Thank goodness Vince McMahon's stubbornness was often a source of good as well as evil during his national expansion - WrestleMania 2 was the sort of sequel that would nowadays kill a franchise per his fanciful whims.
A case of concept overwhelming execution, the event's aspirations were sound enough but undone by the reality of trying to do far too much with far too little. McMahon himself believed his wrestling empire was already the biggest in the world - he was reminded here that it wasn't huge enough to satisfy three cities.
WrestleMania 2 isn't one mammoth pay-per-view, it's three sh*t ones. All the cards boast something resembling a main event but with very little underneath and even less to saiatie the spare arenas whilst another show's in progress. The card is almost justifiably bad considering how many other things McMahon and his colleagues had to concentrate on. Even now, the prospect of producing something as vast as this is daunting. In 1986, as evidenced, it was impossible.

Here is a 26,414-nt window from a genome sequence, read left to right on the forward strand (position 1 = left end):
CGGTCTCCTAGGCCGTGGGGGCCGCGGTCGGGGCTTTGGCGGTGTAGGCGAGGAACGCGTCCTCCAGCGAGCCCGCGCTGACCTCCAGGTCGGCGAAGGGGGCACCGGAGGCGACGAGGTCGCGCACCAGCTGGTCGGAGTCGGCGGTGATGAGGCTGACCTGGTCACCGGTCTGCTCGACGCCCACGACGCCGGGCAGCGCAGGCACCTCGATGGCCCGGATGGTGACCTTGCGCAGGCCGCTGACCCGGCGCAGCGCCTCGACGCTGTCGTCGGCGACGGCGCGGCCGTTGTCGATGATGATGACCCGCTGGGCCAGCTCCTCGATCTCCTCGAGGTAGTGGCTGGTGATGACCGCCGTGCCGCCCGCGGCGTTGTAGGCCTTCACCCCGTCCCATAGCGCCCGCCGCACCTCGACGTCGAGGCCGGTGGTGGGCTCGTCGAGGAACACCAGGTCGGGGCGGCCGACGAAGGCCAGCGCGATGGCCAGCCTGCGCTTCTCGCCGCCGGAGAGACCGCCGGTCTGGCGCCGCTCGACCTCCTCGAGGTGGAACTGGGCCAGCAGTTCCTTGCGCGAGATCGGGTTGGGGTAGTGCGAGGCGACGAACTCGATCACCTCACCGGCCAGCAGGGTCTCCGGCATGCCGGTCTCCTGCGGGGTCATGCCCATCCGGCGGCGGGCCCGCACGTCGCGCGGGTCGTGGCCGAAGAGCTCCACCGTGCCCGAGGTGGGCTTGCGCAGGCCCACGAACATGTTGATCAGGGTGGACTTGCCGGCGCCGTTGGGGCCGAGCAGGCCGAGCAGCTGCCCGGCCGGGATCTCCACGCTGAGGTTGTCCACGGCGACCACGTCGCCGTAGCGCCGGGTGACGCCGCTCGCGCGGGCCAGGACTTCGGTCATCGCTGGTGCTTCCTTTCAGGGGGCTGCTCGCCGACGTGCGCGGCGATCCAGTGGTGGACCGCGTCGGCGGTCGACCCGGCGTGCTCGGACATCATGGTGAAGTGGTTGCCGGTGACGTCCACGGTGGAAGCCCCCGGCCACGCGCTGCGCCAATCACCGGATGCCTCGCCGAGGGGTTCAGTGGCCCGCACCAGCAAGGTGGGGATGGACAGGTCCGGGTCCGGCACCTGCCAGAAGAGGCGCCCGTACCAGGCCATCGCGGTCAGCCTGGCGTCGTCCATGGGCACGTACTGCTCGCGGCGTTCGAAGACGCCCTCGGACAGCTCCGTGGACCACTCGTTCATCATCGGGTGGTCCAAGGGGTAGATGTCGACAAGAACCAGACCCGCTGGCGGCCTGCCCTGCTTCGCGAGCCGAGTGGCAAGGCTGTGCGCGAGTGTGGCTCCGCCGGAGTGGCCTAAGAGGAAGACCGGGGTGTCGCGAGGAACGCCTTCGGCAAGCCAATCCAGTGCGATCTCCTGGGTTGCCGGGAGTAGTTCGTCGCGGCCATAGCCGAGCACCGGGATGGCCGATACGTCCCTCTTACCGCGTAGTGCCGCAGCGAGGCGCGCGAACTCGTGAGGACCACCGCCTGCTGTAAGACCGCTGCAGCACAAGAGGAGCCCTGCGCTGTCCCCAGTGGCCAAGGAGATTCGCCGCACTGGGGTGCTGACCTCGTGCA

For all WrestleMania 2 wasn't, the following year's card was. For that, at least, this card remains partially pivotal.
(Playing catch-up? WrestleMania I's Ups & Downs are here)
Square eyes on a square head, trained almost exclusively to Pro Wrestling, Sunderland AFC & Paul Rudd films. Responsible for 'Shocking Plans You Won't Believe Actually Happened', some of the words in our amazing Wrestling bookazines (both available at shop.whatculture.com), and probably every website list you read that praised Kevin Nash.